• A notebook of some kind for taking down notes at the Players brainstorm their characters.
  • A stack of index cards to use for all the characters the Players will be brainstorming who have relationships with their Characters. When Game Masterering Sorcerer I use one index card per character. The stat blocks of Sorcerer are fairly tight and I can usually get all the numbers on one side of the card and descriptive notes on the other side. Using either an box designed for holding index cards or a rubber band, I can bundle all the characters up and I’m ready to go.
  • Printouts of the Character Sheets and Demon sheets. If you are using the Character Sheet from the Sorcerer rule book, make sure to print both sides. The second side, usually called “the back of the character sheet” is important that I’ve redesigned the Character Sheet so that what I call “The Character Grid” is front and center.
  • Two types of markers of some kind to track next action penalties and lasting penalties. I used to use white beads and red beads from a craft store year ago, using white beads for next round penalties and the red for lasting penalties. I know use the paperclip method from Sorcerer. You can use whatever you want. But I have found using these items to be the smoothest and most efficient way of tracking penalties.
  • I also have printed up the list of Score Descriptors from both Sorcerer and Sorcerer & Sword, along with their descriptions, so Players have them on hand to reference while we make Characters.

PLAY SORCERER 64: III. The Game Master Pitches the Brushstrokes of Setting to Players (5)

December 12, 2013

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5. If the Colors Don’t appeal to the players

If you’re the Game Master and your potential Players aren’t interested in the setting, what do you do? You move on.

You’re players, after all, aren’t trying to hurt you or stop you from having fun. They’re just being honest: the setting that excites you just isn’t doing that much for them. It’s not a big deal. You had a good time making it up. And now you’ll do it again.

What if some of the group you want to play with is excited about it, but not everyone? Well, maybe you’ll be playing with some of them, but not all of them. Talk it over with everyone. See what everyone thinks on this matter.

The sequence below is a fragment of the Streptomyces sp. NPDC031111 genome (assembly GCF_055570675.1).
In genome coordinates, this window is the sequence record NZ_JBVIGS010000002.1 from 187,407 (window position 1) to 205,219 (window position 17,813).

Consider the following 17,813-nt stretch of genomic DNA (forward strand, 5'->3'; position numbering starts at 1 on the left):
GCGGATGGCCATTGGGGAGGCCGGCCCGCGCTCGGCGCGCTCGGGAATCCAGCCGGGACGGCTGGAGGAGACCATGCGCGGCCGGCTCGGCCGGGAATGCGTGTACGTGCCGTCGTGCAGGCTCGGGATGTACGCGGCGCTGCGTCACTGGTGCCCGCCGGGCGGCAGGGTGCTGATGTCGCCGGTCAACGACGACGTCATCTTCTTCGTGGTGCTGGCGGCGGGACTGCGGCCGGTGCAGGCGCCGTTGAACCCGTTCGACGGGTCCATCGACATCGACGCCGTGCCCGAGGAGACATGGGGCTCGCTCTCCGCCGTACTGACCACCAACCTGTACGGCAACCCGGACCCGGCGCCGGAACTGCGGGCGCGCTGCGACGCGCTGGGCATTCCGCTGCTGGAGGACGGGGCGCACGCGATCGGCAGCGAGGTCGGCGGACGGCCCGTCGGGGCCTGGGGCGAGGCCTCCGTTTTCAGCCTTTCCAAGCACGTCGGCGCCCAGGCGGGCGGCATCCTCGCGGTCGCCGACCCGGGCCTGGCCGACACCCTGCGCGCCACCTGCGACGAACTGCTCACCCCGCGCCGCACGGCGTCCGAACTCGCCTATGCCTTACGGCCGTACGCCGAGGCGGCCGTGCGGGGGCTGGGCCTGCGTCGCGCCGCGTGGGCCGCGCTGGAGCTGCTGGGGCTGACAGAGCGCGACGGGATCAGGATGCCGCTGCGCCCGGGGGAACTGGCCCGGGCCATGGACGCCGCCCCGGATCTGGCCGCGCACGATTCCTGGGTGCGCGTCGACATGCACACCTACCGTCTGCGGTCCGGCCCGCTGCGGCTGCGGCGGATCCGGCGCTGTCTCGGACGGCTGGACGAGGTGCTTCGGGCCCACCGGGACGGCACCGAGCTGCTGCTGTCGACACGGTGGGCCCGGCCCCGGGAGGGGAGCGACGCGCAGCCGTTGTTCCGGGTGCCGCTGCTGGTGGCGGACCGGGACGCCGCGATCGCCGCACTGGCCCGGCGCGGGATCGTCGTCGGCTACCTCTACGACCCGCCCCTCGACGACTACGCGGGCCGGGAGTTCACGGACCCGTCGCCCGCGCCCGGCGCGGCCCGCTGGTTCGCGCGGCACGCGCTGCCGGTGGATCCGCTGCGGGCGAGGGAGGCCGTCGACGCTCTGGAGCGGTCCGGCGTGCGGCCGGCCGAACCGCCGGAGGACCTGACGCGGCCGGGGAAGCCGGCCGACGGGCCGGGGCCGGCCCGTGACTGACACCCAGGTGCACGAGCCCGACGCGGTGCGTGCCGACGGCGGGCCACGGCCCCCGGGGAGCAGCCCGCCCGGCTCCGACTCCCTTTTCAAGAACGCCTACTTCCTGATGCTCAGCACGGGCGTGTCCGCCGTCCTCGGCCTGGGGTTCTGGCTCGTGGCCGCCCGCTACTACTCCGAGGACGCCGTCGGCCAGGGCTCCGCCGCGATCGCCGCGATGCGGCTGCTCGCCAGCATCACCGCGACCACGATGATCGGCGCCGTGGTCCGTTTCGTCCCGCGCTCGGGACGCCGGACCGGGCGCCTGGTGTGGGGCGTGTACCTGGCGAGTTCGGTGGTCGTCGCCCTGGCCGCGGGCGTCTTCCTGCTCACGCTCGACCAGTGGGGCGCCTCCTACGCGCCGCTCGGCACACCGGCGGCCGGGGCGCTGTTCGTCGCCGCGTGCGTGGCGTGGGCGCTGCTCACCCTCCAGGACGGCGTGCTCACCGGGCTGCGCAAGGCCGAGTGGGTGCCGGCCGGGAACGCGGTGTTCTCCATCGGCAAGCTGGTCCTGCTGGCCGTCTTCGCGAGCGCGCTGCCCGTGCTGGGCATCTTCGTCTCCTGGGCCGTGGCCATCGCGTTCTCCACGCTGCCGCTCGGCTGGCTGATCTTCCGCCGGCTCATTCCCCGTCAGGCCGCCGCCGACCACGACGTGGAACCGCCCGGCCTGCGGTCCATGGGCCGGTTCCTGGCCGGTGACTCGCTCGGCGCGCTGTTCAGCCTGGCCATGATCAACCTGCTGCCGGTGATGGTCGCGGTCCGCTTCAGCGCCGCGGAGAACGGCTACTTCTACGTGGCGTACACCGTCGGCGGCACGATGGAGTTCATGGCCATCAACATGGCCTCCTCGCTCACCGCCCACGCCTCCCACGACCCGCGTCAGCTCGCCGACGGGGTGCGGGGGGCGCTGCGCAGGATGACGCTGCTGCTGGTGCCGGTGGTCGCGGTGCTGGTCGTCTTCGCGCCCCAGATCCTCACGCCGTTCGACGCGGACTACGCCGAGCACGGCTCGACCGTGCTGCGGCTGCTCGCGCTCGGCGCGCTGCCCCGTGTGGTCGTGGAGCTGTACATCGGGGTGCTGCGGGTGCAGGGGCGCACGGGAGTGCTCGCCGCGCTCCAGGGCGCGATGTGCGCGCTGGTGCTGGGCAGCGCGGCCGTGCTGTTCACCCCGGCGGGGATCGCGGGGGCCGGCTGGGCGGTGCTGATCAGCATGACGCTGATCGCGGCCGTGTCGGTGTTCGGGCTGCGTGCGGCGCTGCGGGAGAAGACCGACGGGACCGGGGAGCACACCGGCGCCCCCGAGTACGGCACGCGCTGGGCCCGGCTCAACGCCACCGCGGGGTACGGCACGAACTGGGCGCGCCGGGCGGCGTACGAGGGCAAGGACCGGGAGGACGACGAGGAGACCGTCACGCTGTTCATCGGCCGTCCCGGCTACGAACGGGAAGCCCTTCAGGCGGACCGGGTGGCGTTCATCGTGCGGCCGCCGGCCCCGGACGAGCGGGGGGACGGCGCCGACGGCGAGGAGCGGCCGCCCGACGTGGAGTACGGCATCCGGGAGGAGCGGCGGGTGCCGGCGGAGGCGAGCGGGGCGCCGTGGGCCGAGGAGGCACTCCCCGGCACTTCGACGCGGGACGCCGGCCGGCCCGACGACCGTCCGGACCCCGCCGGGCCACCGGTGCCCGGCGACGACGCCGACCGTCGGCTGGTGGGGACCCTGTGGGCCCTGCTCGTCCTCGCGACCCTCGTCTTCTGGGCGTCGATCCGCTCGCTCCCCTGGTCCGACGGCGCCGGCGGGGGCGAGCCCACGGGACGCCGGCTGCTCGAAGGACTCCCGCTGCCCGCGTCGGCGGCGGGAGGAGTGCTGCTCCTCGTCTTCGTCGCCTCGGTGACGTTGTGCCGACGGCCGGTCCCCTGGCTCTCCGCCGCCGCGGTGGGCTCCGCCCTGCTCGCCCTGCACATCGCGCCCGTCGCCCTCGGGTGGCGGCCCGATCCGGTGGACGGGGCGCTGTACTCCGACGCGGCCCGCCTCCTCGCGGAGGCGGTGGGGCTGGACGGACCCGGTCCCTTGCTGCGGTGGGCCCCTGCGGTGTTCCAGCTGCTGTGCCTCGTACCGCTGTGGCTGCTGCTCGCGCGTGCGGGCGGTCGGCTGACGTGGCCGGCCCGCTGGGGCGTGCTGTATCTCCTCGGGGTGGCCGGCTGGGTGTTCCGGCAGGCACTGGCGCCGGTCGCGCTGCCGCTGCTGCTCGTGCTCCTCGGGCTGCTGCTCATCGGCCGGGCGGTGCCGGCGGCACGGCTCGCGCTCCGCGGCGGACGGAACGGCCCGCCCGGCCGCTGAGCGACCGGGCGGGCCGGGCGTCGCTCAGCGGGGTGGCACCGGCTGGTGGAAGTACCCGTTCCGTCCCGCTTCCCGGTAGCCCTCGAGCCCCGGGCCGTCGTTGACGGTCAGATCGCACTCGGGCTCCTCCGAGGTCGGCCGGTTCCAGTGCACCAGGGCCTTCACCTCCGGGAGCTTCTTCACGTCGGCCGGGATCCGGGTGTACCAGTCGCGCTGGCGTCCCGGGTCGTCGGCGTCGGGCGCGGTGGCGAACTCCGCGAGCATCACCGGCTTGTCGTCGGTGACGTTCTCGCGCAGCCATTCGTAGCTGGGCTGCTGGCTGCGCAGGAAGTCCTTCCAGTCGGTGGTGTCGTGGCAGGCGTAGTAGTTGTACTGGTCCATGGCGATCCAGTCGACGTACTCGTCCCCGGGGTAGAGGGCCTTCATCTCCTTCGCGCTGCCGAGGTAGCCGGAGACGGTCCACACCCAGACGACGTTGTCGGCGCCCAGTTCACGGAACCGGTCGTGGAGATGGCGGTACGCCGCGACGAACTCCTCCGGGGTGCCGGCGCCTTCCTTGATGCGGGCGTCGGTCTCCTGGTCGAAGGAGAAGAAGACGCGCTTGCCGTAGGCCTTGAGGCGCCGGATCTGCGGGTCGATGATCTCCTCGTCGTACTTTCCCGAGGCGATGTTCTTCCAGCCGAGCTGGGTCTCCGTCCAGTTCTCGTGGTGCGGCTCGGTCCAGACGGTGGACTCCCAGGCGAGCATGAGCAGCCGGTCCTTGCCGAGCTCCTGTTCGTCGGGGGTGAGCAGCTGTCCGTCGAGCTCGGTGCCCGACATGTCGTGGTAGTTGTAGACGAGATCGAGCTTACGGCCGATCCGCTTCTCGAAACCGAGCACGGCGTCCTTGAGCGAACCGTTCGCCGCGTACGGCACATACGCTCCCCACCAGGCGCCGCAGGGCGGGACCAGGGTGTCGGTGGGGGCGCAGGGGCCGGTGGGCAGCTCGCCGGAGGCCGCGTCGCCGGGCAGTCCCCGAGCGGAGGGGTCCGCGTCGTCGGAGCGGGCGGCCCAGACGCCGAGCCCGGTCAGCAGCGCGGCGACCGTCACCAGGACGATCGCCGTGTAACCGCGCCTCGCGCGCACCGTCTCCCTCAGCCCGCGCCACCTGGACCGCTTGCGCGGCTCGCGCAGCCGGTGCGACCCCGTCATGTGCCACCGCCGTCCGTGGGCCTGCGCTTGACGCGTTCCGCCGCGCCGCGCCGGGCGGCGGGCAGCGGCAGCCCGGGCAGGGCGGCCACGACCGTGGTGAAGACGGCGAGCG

But whatever you do, don’t take it personally—and don’t make it personal for the Players. It is, after all, just making up a story with people you like. If you don’t do it this time around, you’ll do it with another setting.

PLAY SORCERER 63: III. The Game Master Pitches the Brushstrokes of Setting to Players (4)

December 11, 2013

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4. Sending the brushstrokes of setting out

I usually write up the setting and send it out by email. Sometimes I’ll create a word doc, pasting in images I’ve found from around the Internet. Sometimes it is just words.

Here is the email I sent to some friends for a setting I created:

The Brotherood

  • You’re all Prisoners in state penitentiary located in the middle of nowhere somewhere between Los Angeles and San Francisco.
  • Your character might have been guilty. He might have been innocent. But he ended up in The System.
  • Your character knew no sorcery before getting into prison. But there are a few teachers there — people who know how to get by by summoning the unnatural powers within the walls of the old prison.
  • Demons are tattoos, shivs, razor blades, cocaine, cigarettes, money, shadows, pin-ups, fantasies of the world outside and all things prison.
  • The Lore of sorcery are acts of domination and submission between men.
  • Humanity is standing up for your own moral code.
  • It’s important to remember that the word “demon” in this game doesn’t mean “things from hell.” Think more of the girl from “The Ring”—where something has gone WRONG with the fabric of reality. We’re building our own specific and self-contained story, with it’s own specific mythology and world

That was enough to get us going.

In retrospect, this was very specific. These days I wouldn’t put any limits on what kind of “history” they had. At all. Nor when and how they learned sorcery. That said, the game was incredibly successful. So there’s some  teasing out to do about how far you’d want to push it. In general, error on the side of too little: as Annotated Sorcerer suggests, just the setting (described briefly and tersely) and what Demons are/look like.